US8691750B2 - Lipids and compositions for intracellular delivery of biologically active compounds - Google Patents

Lipids and compositions for intracellular delivery of biologically active compounds Download PDF

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US8691750B2
US8691750B2 US13/466,640 US201213466640A US8691750B2 US 8691750 B2 US8691750 B2 US 8691750B2 US 201213466640 A US201213466640 A US 201213466640A US 8691750 B2 US8691750 B2 US 8691750B2
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lipid
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amino
lipids
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Rainer Constien
Anke Geick
Philipp Hadwiger
Torsten Haneke
Ludger Markus Ickenstein
Carla Alexandra Hernandez Prata
Andrea Schuster
Timo Weide
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Axolabs GmbH
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    • AHUMAN NECESSITIES
    • A61MEDICAL OR VETERINARY SCIENCE; HYGIENE
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    • A61K9/141Intimate drug-carrier mixtures characterised by the carrier, e.g. ordered mixtures, adsorbates, solid solutions, eutectica, co-dried, co-solubilised, co-kneaded, co-milled, co-ground products, co-precipitates, co-evaporates, co-extrudates, co-melts; Drug nanoparticles with adsorbed surface modifiers
    • A61K9/145Intimate drug-carrier mixtures characterised by the carrier, e.g. ordered mixtures, adsorbates, solid solutions, eutectica, co-dried, co-solubilised, co-kneaded, co-milled, co-ground products, co-precipitates, co-evaporates, co-extrudates, co-melts; Drug nanoparticles with adsorbed surface modifiers with organic compounds
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    • A61MEDICAL OR VETERINARY SCIENCE; HYGIENE
    • A61KPREPARATIONS FOR MEDICAL, DENTAL, OR TOILET PURPOSES
    • A61K31/00Medicinal preparations containing organic active ingredients
    • A61K31/56Compounds containing cyclopenta[a]hydrophenanthrene ring systems; Derivatives, e.g. steroids
    • A61K31/575Compounds containing cyclopenta[a]hydrophenanthrene ring systems; Derivatives, e.g. steroids substituted in position 17 beta by a chain of three or more carbon atoms, e.g. cholane, cholestane, ergosterol, sitosterol
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    • A61MEDICAL OR VETERINARY SCIENCE; HYGIENE
    • A61KPREPARATIONS FOR MEDICAL, DENTAL, OR TOILET PURPOSES
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    • AHUMAN NECESSITIES
    • A61MEDICAL OR VETERINARY SCIENCE; HYGIENE
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    • A61K31/713Double-stranded nucleic acids or oligonucleotides
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    • A61MEDICAL OR VETERINARY SCIENCE; HYGIENE
    • A61KPREPARATIONS FOR MEDICAL, DENTAL, OR TOILET PURPOSES
    • A61K38/00Medicinal preparations containing peptides
    • A61K38/02Peptides of undefined number of amino acids; Derivatives thereof
    • AHUMAN NECESSITIES
    • A61MEDICAL OR VETERINARY SCIENCE; HYGIENE
    • A61KPREPARATIONS FOR MEDICAL, DENTAL, OR TOILET PURPOSES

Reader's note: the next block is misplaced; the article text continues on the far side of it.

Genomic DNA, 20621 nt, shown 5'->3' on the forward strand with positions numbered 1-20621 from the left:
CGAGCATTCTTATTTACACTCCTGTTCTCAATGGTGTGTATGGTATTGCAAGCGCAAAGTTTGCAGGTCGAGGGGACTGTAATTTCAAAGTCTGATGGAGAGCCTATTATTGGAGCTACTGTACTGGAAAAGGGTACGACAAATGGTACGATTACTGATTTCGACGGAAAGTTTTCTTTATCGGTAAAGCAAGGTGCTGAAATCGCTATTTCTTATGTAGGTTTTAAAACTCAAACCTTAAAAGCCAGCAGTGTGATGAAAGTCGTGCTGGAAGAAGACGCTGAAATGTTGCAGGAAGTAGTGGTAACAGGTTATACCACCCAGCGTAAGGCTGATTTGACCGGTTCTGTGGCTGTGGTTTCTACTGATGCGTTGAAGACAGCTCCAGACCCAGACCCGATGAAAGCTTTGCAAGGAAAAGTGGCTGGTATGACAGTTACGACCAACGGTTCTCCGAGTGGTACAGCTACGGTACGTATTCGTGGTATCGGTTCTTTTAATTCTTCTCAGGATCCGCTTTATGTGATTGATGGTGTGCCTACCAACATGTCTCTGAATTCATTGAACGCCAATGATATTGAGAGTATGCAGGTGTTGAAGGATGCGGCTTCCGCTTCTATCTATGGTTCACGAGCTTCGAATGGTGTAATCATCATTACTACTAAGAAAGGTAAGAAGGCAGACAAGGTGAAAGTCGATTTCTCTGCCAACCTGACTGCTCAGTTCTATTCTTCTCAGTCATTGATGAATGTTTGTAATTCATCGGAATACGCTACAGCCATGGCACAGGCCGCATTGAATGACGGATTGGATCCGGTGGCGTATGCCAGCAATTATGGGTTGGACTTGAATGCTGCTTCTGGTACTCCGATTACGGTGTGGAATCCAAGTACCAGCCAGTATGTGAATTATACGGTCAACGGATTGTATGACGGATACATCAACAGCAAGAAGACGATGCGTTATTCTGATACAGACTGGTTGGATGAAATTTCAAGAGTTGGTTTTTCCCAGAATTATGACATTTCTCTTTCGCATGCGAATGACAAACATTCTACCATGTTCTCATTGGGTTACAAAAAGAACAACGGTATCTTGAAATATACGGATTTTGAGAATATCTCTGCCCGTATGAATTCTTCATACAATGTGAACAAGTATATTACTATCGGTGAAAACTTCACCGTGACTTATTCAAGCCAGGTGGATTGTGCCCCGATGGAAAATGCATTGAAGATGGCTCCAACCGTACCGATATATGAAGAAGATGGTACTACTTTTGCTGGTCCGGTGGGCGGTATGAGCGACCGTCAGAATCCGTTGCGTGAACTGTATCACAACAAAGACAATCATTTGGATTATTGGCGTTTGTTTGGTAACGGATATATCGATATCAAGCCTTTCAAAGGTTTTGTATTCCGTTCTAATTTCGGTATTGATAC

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    • A61MEDICAL OR VETERINARY SCIENCE; HYGIENE
    • A61KPREPARATIONS FOR MEDICAL, DENTAL, OR TOILET PURPOSES
    • A61K47/00Medicinal preparations characterised by the non-active ingredients used, e.g. carriers or inert additives; Targeting or modifying agents chemically bound to the active ingredient
    • A61K47/06Organic compounds, e.g. natural or synthetic hydrocarbons, polyolefins, mineral oil, petrolatum or ozokerite
    • A61K47/16Organic compounds, e.g. natural or synthetic hydrocarbons, polyolefins, mineral oil, petrolatum or ozokerite containing nitrogen, e.g. nitro-, nitroso-, azo-compounds, nitriles, cyanates
    • A61K47/18Amines; Amides; Ureas; Quaternary ammonium compounds; Amino acids; Oligopeptides having up to five amino acids
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    • A61K47/06Organic compounds, e.g. natural or synthetic hydrocarbons, polyolefins, mineral oil, petrolatum or ozokerite
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    • A61K9/10Dispersions; Emulsions
    • A61K9/127Liposomes
    • A61K9/1271Non-conventional liposomes, e.g. PEGylated liposomes, liposomes coated with polymers
    • BPERFORMING OPERATIONS; TRANSPORTING
    • B82NANOTECHNOLOGY
    • B82YSPECIFIC USES OR APPLICATIONS OF NANOSTRUCTURES; MEASUREMENT OR ANALYSIS OF NANOSTRUCTURES; MANUFACTURE OR TREATMENT OF NANOSTRUCTURES
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    • C07C217/08Compounds containing amino and etherified hydroxy groups bound to the same carbon skeleton having etherified hydroxy groups and amino groups bound to acyclic carbon atoms of the same carbon skeleton the carbon skeleton being acyclic and saturated having only one etherified hydroxy group and one amino group bound to the carbon skeleton, which is not further substituted the oxygen atom of the etherified hydroxy group being further bound to an acyclic carbon atom
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    • C07D295/12Heterocyclic compounds containing polymethylene-imine rings with at least five ring members, 3-azabicyclo [3.2.2.] nonane, piperazine, morpholine or thiomorpholine rings, having only hydrogen atoms directly attached to the ring carbon atoms with substituted hydrocarbon radicals attached to ring nitrogen atoms substituted by singly or doubly bound nitrogen atoms
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Abstract

The present invention provides novel amino-lipids, compositions comprising such amino-lipids and methods of producing them. In addition, lipid nanoparticles comprising the novel amino-lipids and a biologically active compound are provided, as well as methods of production and their use for intracellular drug delivery.